Several of the Northwest’s big agricultural markets are seeing high yields but low returns this harvest season, says Spokane-based agricultural lender Northwest Farm Credit Services in its latest report.
Michael Stolp, Northwest FCS vice president of consumer insights, says growing conditions generally have been favorable, but some industries are struggling with a greater supply and low prices.
“This creates challenges for producers looking to manage their profits,” says Stolp. “We’re seeing this in wheat and cattle markets particularly.”
The report says the Northwest wheat market had above average yields, supported by timely seasonal rain. However, despite the fact that Northwest producers’ bins are full to bursting, low prices continue to squelch profits, remaining at or below the cost of production.
According to the report, the hay industry also saw favorable growing conditions, with strong production and old-crop inventory carryover continuing to challenge prices.
Similarly, the report indicated the cattle industry continues to increase herd numbers and production, only to see the added supply depress prices. The report says dairy markets also saw milk futures slip this summer, weighed down by butter and cheese inventories, although lower feed prices are said to be softening falling milk prices’ impacts on dairy producers’ profit margins.
“On the flip side, we have seen some industries with greater supplies along with positive markets,” says Stolp. “Apples are generally expected to have strong yields and solid returns, as is the wine and vineyard industry.”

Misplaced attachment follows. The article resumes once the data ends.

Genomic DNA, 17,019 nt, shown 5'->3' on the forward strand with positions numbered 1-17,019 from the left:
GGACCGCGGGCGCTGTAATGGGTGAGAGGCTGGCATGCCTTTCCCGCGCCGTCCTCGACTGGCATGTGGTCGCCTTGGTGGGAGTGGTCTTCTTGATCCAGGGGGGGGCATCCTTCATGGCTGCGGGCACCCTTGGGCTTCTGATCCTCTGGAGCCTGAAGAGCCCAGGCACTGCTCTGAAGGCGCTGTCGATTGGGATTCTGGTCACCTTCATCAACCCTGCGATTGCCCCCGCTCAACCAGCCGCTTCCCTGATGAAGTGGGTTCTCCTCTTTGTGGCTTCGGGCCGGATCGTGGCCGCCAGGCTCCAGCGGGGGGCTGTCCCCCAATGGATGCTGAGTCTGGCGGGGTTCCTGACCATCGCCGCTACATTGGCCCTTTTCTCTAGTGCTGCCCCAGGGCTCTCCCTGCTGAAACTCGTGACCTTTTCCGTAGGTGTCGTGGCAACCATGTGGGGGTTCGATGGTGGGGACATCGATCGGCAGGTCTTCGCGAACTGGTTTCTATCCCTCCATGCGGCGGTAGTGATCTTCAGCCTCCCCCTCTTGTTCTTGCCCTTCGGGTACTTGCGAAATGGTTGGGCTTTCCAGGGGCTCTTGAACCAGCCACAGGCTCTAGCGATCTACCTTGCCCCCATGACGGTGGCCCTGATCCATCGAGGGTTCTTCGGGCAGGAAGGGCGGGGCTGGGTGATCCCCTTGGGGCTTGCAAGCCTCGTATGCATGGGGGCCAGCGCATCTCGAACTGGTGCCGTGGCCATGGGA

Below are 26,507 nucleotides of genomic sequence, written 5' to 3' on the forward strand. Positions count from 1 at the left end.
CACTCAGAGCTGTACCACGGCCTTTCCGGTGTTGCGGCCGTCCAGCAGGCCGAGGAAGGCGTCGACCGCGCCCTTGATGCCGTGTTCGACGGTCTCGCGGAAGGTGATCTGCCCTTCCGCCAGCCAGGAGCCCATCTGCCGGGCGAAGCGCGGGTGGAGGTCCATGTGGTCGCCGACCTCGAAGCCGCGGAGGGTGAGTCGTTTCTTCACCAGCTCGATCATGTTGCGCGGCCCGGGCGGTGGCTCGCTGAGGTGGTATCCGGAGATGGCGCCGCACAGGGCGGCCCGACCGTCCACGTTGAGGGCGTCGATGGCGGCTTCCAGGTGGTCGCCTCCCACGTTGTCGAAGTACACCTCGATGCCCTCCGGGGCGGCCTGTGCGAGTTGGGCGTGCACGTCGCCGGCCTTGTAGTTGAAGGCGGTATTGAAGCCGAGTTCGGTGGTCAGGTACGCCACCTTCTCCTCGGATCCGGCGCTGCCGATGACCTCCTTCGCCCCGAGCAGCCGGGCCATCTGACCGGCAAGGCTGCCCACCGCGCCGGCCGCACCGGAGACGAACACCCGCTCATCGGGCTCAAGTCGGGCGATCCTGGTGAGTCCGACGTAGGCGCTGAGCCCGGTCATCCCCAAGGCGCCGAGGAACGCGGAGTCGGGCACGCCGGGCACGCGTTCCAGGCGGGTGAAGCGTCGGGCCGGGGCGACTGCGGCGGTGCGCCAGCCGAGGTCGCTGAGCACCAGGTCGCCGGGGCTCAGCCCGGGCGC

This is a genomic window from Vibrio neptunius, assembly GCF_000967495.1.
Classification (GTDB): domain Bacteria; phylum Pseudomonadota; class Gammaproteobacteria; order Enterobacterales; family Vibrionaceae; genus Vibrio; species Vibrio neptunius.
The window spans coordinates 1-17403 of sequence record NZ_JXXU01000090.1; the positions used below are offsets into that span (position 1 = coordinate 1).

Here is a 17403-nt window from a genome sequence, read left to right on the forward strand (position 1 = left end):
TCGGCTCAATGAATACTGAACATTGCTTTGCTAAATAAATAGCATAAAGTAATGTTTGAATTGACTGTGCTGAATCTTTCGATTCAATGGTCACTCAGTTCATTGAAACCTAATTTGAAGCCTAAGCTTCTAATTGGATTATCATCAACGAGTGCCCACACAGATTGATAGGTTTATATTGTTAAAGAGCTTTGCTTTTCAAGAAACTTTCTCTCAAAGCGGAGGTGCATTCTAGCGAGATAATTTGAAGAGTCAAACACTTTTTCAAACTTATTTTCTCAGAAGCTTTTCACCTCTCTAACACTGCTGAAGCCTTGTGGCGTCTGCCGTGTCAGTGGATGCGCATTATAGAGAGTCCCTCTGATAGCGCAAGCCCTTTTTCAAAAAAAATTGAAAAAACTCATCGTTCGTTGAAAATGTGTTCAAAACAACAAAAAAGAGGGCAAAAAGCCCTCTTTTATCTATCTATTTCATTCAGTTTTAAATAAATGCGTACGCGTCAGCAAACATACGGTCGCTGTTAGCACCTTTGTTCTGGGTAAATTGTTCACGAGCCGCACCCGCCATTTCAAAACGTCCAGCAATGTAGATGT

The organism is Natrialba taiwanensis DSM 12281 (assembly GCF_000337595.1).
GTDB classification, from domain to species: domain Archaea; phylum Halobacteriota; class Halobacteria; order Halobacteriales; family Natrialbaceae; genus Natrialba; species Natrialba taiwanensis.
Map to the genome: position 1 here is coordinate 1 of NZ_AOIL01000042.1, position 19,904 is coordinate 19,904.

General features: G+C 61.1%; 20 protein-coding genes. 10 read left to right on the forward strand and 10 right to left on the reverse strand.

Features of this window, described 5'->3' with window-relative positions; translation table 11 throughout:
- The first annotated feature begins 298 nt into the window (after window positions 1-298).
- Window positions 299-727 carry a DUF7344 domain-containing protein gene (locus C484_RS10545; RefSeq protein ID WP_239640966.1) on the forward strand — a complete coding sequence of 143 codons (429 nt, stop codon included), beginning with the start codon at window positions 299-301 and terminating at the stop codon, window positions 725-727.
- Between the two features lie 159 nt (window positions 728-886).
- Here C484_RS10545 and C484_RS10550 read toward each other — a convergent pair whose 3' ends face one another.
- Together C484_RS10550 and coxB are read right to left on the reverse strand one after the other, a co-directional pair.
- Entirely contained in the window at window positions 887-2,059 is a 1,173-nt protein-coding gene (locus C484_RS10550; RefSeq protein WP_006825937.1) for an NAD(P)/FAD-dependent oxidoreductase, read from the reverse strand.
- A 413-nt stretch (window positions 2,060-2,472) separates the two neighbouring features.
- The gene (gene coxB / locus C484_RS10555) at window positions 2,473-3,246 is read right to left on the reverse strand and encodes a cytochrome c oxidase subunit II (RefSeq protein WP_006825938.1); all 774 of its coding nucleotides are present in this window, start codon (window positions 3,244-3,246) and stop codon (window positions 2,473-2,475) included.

The report shows this year’s new apple crop is estimated to be Washington state’s second or third largest in history at 120 million to 130 million boxes.
Cherry and pear crops also were said to have fared well, with somewhat lower yields being offset by larger fruit size and quality.
Meanwhile, grape harvest yields continue to be strong, with demand being driven by consumer interest in high-quality wines, the report indicated. Buyers of wineries wanting to shore up fruit supply or purchase well-known brands also continue to drive mergers and acquisitions in the industry.
Meanwhile, Stolp says the Northwest’s row crops continue to produce average yields overall while prices remain low.
The report shows Northwest potato production as mixed, with Idaho reporting strong yields, while Washington potato yields were limited by high early season temperatures.
“Given the strong production in Idaho and more of an average production in Washington state, prices for uncontracted potatoes are at or near producer’s breakeven price,” he says. “Without that assurance of a contract, current prevailing prices are low.”
Overall, Stolp says, “Harvest in the Northwest has progressed well, supported by favorable weather and available labor for most commodities.”
Northwest Farm Credit is part of a nationwide group of cooperatives that provides more than $10 billion in financing and other services to farms, ranches, and natural resource businesses in Montana, Idaho, Oregon, Washington, and Alaska.
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